Far-right pirate radio jock David Russell has promised to stay off the airwaves.
The father-of-two – who has been a member of the English Defence League – was arrested after his illegal station Motive8 hi-jacked the 90.4 FM frequency.
A judge heard how the DJ was operating legally when he broadcast over the internet – but two years ago he started transmitting over the airwaves – breaching the Wireless Telegraphy Act.
Now Russell, 45, of Mickleburgh Hill, Herne Bay, has told Judge Heather Norton he only did it so one of his sons had “street cred”.
He appeared at Canterbury Crown Court without a lawyer and pleaded guilty to breaching the 2006 Act by illegally running Motive8 from his home at the time in Lawrence Gardens, Herne Bay.
Russell, a full-time carer known as Davey J and Boss Man, said: “I made a mistake and it won’t happen again.”
Prosecutor Warwick Tatford said that broadcasting without a licence was a criminal offence.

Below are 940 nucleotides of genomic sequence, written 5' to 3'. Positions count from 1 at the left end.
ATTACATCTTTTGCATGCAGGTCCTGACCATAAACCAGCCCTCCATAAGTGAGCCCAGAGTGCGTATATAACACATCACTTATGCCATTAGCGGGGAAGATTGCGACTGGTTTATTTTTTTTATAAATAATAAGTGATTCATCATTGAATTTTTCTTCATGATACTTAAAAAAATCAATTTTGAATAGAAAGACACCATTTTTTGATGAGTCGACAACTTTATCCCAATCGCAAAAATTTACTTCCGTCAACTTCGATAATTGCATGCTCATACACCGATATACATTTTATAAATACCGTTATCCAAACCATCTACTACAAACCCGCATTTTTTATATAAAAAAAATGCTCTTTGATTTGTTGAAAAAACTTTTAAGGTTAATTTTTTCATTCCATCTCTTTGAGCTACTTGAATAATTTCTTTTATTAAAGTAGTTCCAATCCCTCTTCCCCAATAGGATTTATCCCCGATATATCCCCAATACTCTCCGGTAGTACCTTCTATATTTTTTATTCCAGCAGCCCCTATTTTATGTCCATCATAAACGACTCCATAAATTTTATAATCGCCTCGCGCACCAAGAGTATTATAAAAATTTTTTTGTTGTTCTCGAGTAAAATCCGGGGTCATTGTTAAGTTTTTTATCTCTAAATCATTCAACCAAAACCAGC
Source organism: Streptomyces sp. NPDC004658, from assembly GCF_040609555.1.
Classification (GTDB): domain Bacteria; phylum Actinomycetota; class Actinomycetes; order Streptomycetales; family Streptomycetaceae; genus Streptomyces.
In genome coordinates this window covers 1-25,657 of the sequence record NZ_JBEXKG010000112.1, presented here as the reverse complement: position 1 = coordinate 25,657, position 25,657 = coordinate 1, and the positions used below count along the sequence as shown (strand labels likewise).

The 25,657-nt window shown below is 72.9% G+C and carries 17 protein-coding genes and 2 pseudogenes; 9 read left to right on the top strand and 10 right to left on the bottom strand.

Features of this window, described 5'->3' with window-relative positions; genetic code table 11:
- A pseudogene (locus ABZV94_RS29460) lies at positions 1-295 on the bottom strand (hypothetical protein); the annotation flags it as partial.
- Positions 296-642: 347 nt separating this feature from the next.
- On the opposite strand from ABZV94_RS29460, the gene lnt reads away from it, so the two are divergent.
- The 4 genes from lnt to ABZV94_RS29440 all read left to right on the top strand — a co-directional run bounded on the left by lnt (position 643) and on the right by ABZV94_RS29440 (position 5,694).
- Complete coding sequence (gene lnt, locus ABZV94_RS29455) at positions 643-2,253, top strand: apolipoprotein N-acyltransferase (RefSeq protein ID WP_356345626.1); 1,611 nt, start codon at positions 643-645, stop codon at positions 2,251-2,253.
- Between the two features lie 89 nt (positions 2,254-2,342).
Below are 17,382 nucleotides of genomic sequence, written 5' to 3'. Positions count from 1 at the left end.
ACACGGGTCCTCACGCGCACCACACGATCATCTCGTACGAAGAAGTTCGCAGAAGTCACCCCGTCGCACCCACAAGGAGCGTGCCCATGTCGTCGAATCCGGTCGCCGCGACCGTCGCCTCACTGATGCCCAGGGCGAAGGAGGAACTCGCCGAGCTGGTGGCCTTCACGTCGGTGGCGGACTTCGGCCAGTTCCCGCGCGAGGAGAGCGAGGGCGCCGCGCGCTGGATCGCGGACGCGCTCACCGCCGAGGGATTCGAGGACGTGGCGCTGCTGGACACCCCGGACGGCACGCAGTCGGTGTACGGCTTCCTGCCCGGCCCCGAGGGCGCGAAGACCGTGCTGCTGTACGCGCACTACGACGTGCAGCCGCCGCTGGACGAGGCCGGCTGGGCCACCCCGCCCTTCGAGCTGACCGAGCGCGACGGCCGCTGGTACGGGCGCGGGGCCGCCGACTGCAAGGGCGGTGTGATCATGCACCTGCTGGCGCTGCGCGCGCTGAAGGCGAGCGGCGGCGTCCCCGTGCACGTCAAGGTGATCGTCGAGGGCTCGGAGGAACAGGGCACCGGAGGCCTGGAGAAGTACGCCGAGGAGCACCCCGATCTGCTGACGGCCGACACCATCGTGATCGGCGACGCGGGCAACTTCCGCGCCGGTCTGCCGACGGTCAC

“Those who hijack FM frequencies, pirate radio stations, are interfering with transmission and reception of signals by properly regulated stations, which pay for their licences,” he said.
“It may also cause dangerous disruption to transmissions on which the emergency services rely.”
He said Russell had been running Motive8 for five years – mostly over the internet – but in August 2013 it began branding 90.4FM in its advertising.
Officers from Ofcom raided his home in Herne Bay in December 2014, where they discovered Russell had been broadcasting via an iPhone to a transmitter in the roof.
Russell, who has 11,000 Facebook followers, agreed that some of his equipment, including a mixer, a transmitter, an iPhone and two advertising fliers be confiscated.
He was given a 12-month conditional discharge but was not made to pay any of Ofcom’s £11,159 investigation costs.
As he left the dock, the judge told him: “Internet only please, Mr Russell. Whether you agree with the law or not, it’s there and has to be obeyed.”
Russell replied: “Without doubt.”
After the raid Russell told his followers that 14 police officers and five Ofcom officials came to his house while he was in bed.
He added later: “This has all but wiped me out. It was overkill. This is not a big outfit, but it’s something we have to suffer. We are not earning money out of it.
“I might just get a slap on the wrist and get the kit back, most of which is my disabled son’s. But this has been an attempt to silence us.”